It's no secret that yet another nasty COVID variant has emerged; omicron is spreading even faster than delta and there will be consequences. And other variants will surely emerge. Where? Impossible to say, but its name will be pi. Should this happen in the US, we might get stuck with a catchy, but unwanted name.
If you've been closely following the pandemic from the beginning (I hope you're enjoying the Prozac), it should be obvious how little we really knew about COVID a year ago. Social distancing? Did it really work? Maybe. Was take-out food safe? Who knew? We ran out of hand sanitizer, Lysol wipes, and gloves, only to discover that we probably didn't need them; the virus was transmitted almost exclusively by air. Year #1 was awful by any measure. But we got a much-needed break in late 2020 with the release of the astounding efficacy data of the Pfizer and Moderna mRNA vaccines. Finally, we could relax.
Life was good. Effective vaccines were going into arms, both case numbers and deaths were plummeting, and most of us threw away the masks, went to the movies, and dared to eat inside restaurants. By early June, the number of daily cases was about 12,000, down from a high of 300,000 in January. This thing was beaten. (Figure 1).
Figure 1. COVID going away. Or so we thought. Sources: The New York Times and Our World in Data
But the virus had other ideas. Within a short period of time, a number of mutated variants began to emerge, culminating in delta, the fourth (and worst) Variant of Concern (VOC) (1). By autumn delta was running rampant all over the world. This new variant had a different set of properties that enabled it to spread like wildfire. For example, less than two months after it hit the US (Figure 2), delta would be responsible for more than 92% of cases here; that number was 100% by early September. Driven by delta, which is estimated to be 60% more contagious than the original Wuhan strain, the number of daily cases in the US soared back to about 200,000 by early September. The "COVID holiday" was over. Perhaps more troubling was evidence that delta can partially evade vaccine immunity, calling into question the efficacy of the two mRNA vaccines. We began to hear the term "breakthrough infection" regularly.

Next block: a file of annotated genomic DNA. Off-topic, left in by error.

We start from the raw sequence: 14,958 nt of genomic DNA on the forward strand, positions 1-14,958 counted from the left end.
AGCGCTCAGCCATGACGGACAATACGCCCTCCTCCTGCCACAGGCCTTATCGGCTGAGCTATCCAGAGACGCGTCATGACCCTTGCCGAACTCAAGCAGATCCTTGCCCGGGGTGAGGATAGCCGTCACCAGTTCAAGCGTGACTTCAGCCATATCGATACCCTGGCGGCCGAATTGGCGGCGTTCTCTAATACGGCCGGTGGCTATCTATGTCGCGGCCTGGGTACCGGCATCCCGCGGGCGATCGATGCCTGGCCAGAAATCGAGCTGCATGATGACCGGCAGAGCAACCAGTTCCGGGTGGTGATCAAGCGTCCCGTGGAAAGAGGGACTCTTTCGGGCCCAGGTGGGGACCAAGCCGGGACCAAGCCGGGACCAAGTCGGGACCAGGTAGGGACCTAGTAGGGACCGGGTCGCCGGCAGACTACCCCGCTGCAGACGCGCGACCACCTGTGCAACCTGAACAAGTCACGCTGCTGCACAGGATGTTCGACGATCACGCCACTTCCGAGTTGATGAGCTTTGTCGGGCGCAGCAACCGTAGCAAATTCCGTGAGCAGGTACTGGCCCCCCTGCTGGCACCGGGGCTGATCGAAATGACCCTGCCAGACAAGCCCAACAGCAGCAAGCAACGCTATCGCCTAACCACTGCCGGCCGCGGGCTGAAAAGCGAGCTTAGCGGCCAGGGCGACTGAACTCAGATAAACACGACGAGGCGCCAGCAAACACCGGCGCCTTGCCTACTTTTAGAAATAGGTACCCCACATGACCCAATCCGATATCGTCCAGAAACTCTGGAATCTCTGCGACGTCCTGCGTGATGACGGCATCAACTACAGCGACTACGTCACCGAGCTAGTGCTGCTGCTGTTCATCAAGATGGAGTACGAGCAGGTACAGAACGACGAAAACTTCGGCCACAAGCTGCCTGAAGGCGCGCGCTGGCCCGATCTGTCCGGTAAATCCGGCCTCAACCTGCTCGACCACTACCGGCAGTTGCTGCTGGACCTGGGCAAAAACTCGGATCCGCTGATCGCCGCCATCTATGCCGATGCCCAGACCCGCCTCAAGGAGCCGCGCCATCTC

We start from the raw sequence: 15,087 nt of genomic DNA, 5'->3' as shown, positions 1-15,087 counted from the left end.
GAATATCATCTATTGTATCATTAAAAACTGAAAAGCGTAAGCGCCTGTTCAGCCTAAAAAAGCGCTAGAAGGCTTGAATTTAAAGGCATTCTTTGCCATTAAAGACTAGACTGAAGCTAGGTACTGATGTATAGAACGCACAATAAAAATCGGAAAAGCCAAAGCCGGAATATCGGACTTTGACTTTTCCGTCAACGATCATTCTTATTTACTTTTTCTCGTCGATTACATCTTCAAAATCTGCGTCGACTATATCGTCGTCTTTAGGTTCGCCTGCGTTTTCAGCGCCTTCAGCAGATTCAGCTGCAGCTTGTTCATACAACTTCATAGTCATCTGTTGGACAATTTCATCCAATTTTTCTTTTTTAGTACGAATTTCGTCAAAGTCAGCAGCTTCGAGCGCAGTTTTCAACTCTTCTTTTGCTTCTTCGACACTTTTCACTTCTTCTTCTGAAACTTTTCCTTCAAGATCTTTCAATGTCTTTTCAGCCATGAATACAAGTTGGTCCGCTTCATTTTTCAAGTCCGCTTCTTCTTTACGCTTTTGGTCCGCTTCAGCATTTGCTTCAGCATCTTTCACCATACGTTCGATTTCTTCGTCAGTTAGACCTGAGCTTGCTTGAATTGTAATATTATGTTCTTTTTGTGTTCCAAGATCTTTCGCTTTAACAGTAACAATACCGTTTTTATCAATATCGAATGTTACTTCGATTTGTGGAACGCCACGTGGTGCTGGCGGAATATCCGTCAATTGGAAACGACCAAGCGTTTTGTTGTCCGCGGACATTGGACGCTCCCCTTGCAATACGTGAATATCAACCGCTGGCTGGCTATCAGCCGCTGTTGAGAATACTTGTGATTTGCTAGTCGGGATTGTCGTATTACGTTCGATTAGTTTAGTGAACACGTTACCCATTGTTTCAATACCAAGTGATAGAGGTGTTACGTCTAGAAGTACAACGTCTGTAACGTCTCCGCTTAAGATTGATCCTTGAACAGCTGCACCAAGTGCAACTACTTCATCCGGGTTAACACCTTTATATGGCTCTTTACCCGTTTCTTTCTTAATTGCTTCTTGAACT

Figure 2 (Left) Delta displaced all of the circulating variants in the US in about two months. (Right) The number of daily cases rose accordingly. Source: Our World in Data
Although the vaccines continued to do a fine job reducing hospitalization, severe disease, and death, they were not entirely able to keep pace with viral mutation – something that the designers of the vaccines could not have foreseen (see 'Don't Shoot The Messenger RNA: Blame The Virus, Not The Vaccine'). Between mutation-mediated immune escape and the waning of protection with time, it is not at all surprising that by late September, the FDA authorized booster shots (Pfizer and Moderna only) for people 65 and older, and those with medical conditions that would put them at elevated risk. Before long, boosters were approved for younger and younger people. Now the CDC recommends the shots for everyone 16 and older.
It's not even clear that these third shots should still be called "boosters." Although Dr. Anthony Fauci still maintains that "full vaccination" means two shots, he acknowledges that this is "for now" and that it is inevitable that complete vaccination will soon mean three shots. Semantics. There is no such thing as a booster anymore, just a third shot. Not surprisingly, there is now talk of a fourth shot, although this is not being implemented at the present time.
Apparently not content with the damage caused by delta, the virus recently pulled off another microbiological trick – the omicron variant, which is even more contagious than delta. Omicron was recently detected in multiple locations and was designated as the WHO's fifth variant of concern on November 26th. Although omicron is thought to result in milder disease than its predecessor, it is already responsible for 40% of COVID cases in London. This is mind-boggling given that the first two omicron cases in the UK were identified on November 27th – a bit more than two weeks ago, and the number of cases is doubling every 2-3 days.
New findings from Japan may explain the speed of the London surge. At a meeting of the Japanese health ministry advisory board, Kyoto University Professor Hiroshi Nishiura reported that omicron was 4.2-times more infective than delta, based on mathematical models. Perhaps worse, Takaji Wakita, the head of the National Institute of Infectious Diseases, who led the advisory board:
"The omicron variant may have [a] certain ability to sneak through the immune system... "We need to get prepared for a domestic omicron outbreak."
Dr. Takaji Wakita, December 8, 2021
The potential ability of omicron to evade immune responses was reinforced by a group from Oxford University which published a non-peer-reviewed, pre-print paper on the MedRxiv website. The article noted that two shots of either the Pfizer and Astra-Zeneca vaccines were less effective at preventing infection by omicron than any of the previous variants: